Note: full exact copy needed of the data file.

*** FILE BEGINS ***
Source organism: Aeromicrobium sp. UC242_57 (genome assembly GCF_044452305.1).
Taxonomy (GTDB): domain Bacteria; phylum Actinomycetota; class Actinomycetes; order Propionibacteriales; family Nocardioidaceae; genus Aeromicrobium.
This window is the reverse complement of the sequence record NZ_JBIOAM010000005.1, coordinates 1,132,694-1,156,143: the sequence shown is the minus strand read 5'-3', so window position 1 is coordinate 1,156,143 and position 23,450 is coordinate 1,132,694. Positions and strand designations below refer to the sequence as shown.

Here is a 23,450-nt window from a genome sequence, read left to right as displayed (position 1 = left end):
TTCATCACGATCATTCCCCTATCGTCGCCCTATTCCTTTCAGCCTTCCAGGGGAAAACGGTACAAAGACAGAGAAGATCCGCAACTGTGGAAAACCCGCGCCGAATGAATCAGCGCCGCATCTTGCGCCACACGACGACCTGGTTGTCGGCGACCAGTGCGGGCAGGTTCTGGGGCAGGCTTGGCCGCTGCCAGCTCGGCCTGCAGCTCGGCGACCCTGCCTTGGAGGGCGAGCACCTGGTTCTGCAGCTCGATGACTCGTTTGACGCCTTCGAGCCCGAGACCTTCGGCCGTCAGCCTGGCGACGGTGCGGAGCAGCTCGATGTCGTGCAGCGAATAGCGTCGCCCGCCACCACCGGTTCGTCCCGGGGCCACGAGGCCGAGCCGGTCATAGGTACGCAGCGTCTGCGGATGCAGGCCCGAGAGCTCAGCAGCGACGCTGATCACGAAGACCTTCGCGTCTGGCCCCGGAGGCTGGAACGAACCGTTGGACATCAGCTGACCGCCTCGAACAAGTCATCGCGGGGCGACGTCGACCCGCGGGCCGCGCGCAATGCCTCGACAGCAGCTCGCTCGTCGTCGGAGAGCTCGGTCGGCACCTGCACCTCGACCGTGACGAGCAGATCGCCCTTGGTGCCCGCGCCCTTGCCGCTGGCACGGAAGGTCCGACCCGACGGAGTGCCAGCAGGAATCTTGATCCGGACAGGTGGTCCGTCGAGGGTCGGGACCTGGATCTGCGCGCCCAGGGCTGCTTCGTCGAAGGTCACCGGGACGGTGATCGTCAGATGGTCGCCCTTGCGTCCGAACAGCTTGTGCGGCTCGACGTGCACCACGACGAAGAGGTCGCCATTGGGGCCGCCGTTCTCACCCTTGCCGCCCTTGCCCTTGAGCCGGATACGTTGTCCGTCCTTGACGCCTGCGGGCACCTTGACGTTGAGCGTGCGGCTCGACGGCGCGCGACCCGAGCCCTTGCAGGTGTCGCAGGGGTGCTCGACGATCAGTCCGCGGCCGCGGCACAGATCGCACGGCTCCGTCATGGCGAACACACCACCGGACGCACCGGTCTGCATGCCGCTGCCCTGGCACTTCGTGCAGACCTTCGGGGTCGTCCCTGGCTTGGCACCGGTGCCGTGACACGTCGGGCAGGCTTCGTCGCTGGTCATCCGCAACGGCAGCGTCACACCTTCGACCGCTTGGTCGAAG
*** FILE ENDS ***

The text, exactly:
Source organism: Aeromicrobium sp. UC242_57 (genome assembly GCF_044452305.1).
Taxonomy (GTDB): domain Bacteria; phylum Actinomycetota; class Actinomycetes; order Propionibacteriales; family Nocardioidaceae; genus Aeromicrobium.
This window is the reverse complement of the sequence record NZ_JBIOAM010000005.1, coordinates 1,132,694-1,156,143: the sequence shown is the minus strand read 5'-3', so window position 1 is coordinate 1,156,143 and position 23,450 is coordinate 1,132,694. Positions and strand designations below refer to the sequence as shown.

Here is a 23,450-nt window from a genome sequence, read left to right as displayed (position 1 = left end):
TTCATCACGATCATTCCCCTATCGTCGCCCTATTCCTTTCAGCCTTCCAGGGGAAAACGGTACAAAGACAGAGAAGATCCGCAACTGTGGAAAACCCGCGCCGAATGAATCAGCGCCGCATCTTGCGCCACACGACGACCTGGTTGTCGGCGACCAGTGCGGGCAGGTTCTGGGGCAGGCTTGGCCGCTGCCAGCTCGGCCTGCAGCTCGGCGACCCTGCCTTGGAGGGCGAGCACCTGGTTCTGCAGCTCGATGACTCGTTTGACGCCTTCGAGCCCGAGACCTTCGGCCGTCAGCCTGGCGACGGTGCGGAGCAGCTCGATGTCGTGCAGCGAATAGCGTCGCCCGCCACCACCGGTTCGTCCCGGGGCCACGAGGCCGAGCCGGTCATAGGTACGCAGCGTCTGCGGATGCAGGCCCGAGAGCTCAGCAGCGACGCTGATCACGAAGACCTTCGCGTCTGGCCCCGGAGGCTGGAACGAACCGTTGGACATCAGCTGACCGCCTCGAACAAGTCATCGCGGGGCGACGTCGACCCGCGGGCCGCGCGCAATGCCTCGACAGCAGCTCGCTCGTCGTCGGAGAGCTCGGTCGGCACCTGCACCTCGACCGTGACGAGCAGATCGCCCTTGGTGCCCGCGCCCTTGCCGCTGGCACGGAAGGTCCGACCCGACGGAGTGCCAGCAGGAATCTTGATCCGGACAGGTGGTCCGTCGAGGGTCGGGACCTGGATCTGCGCGCCCAGGGCTGCTTCGTCGAAGGTCACCGGGACGGTGATCGTCAGATGGTCGCCCTTGCGTCCGAACAGCTTGTGCGGCTCGACGTGCACCACGACGAAGAGGTCGCCATTGGGGCCGCCGTTCTCACCCTTGCCGCCCTTGCCCTTGAGCCGGATACGTTGTCCGTCCTTGACGCCTGCGGGCACCTTGACGTTGAGCGTGCGGCTCGACGGCGCGCGACCCGAGCCCTTGCAGGTGTCGCAGGGGTGCTCGACGATCAGTCCGCGGCCGCGGCACAGATCGCACGGCTCCGTCATGGCGAACACACCACCGGACGCACCGGTCTGCATGCCGCTGCCCTGGCACTTCGTGCAGACCTTCGGGGTCGTCCCTGGCTTGGCACCGGTGCCGTGACACGTCGGGCAGGCTTCGTCGCTGGTCATCCGCAACGGCAGCGTCACACCTTCGACCGCTTGGTCGAAG